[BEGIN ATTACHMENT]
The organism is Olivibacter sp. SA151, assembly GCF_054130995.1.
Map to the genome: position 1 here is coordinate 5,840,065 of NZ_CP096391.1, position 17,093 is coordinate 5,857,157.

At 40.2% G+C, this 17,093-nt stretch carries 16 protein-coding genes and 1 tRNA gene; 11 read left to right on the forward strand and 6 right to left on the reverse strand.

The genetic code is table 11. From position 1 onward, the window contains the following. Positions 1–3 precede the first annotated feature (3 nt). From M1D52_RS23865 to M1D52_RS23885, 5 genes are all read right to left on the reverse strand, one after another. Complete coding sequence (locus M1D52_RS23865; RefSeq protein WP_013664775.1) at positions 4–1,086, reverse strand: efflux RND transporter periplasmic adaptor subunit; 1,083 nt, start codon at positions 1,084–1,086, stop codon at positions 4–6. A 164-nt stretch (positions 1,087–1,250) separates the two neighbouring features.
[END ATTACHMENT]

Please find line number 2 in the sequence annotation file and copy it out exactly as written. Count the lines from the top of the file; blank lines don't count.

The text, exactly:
Map to the genome: position 1 here is coordinate 5,840,065 of NZ_CP096391.1, position 17,093 is coordinate 5,857,157.